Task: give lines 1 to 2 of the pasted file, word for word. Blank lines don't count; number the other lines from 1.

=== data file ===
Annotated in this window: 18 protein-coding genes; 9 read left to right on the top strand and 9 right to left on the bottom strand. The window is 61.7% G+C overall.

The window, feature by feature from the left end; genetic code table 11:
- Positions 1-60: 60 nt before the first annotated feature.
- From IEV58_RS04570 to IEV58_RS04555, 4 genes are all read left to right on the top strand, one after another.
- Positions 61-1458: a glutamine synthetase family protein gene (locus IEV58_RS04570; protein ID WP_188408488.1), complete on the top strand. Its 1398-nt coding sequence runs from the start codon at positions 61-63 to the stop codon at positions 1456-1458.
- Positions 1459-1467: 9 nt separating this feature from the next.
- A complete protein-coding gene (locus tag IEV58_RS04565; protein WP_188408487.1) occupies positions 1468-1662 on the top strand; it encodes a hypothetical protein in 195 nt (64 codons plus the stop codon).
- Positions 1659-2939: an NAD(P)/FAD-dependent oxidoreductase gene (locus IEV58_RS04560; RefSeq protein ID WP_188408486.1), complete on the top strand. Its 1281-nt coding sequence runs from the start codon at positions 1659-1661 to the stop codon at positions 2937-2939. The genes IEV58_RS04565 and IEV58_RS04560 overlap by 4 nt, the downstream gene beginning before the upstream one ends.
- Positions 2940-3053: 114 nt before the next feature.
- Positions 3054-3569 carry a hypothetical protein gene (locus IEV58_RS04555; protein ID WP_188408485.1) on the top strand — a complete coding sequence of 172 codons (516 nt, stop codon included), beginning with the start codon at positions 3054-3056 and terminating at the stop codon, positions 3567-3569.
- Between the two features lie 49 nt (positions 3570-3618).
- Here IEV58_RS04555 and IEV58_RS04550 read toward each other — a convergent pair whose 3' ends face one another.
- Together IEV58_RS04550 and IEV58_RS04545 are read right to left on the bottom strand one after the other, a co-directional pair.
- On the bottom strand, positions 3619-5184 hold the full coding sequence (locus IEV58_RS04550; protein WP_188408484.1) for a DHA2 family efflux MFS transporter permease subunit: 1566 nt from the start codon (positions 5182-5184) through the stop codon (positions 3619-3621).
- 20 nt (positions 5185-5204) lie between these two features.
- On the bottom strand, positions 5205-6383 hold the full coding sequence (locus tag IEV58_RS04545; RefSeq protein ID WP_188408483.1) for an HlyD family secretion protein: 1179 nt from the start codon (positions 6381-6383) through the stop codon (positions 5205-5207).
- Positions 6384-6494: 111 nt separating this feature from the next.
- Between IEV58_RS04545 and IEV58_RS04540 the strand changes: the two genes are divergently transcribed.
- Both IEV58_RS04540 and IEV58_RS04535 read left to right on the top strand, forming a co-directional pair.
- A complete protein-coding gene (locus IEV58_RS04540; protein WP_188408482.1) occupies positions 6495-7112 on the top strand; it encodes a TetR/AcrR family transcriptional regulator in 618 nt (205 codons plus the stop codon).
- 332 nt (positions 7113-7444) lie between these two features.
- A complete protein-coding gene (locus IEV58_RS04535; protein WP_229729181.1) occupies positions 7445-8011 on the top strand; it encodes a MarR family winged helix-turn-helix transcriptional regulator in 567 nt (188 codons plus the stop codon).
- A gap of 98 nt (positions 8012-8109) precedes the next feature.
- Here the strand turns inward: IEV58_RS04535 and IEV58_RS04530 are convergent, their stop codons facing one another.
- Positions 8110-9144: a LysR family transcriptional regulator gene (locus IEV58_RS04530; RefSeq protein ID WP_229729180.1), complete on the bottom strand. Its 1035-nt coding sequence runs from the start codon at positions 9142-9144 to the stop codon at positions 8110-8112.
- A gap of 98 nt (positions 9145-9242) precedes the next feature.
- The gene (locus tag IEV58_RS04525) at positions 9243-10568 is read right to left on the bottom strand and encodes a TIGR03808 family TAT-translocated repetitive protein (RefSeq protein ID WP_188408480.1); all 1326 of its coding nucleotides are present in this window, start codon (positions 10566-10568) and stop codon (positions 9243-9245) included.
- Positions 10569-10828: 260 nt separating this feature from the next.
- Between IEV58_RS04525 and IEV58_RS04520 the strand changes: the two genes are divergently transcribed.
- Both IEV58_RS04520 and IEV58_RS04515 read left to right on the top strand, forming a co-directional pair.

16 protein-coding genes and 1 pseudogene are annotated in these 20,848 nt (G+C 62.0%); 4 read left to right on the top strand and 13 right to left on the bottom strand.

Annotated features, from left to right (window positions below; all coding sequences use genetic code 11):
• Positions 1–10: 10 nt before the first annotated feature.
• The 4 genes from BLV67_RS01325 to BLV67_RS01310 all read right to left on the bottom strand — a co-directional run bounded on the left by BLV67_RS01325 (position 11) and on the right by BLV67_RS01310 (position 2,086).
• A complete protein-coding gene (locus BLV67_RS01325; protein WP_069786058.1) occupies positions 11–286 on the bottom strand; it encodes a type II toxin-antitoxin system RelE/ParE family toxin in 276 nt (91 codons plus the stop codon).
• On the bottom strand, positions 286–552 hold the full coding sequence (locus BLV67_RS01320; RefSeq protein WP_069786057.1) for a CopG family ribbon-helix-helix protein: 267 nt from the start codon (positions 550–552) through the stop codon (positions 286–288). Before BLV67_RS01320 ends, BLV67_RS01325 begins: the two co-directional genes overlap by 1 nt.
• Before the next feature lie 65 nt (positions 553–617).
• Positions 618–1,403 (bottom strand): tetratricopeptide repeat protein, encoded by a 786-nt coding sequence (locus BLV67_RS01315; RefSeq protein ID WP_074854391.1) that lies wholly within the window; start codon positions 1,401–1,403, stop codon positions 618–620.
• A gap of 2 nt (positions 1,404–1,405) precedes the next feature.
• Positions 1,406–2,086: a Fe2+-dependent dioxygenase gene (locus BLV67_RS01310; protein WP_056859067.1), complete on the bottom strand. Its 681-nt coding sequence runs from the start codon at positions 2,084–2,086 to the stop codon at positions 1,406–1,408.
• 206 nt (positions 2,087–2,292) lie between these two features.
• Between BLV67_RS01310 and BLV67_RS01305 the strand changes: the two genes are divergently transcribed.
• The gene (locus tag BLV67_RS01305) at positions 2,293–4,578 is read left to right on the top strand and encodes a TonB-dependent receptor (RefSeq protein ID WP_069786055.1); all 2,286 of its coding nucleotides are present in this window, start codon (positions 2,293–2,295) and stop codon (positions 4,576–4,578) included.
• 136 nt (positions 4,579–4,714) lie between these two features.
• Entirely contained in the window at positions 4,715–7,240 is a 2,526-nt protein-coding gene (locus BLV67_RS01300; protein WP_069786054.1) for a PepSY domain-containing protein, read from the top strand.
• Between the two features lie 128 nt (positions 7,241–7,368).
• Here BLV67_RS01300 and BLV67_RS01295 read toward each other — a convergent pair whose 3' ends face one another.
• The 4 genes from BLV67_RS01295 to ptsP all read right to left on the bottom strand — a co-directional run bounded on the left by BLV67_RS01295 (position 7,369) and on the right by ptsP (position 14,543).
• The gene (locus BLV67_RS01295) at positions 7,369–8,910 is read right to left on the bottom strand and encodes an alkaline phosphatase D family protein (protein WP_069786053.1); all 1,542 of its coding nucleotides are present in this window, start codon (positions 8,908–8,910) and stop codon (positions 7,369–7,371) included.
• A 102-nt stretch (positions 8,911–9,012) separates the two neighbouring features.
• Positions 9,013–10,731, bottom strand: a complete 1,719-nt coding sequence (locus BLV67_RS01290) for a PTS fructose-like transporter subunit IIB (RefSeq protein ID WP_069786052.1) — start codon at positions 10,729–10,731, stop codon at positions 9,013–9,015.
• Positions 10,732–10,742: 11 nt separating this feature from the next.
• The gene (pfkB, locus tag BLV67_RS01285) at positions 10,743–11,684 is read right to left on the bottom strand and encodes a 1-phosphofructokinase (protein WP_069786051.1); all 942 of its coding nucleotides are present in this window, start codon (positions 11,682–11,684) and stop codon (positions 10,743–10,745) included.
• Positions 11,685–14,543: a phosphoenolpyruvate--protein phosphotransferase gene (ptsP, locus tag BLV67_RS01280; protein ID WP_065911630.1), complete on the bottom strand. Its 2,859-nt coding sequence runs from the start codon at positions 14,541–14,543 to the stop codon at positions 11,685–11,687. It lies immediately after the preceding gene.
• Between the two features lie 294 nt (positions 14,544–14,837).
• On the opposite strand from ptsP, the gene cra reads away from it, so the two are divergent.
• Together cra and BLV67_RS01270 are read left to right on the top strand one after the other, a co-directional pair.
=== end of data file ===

Annotated in this window: 18 protein-coding genes; 9 read left to right on the top strand and 9 right to left on the bottom strand. The window is 61.7% G+C overall.

The window, feature by feature from the left end; genetic code table 11: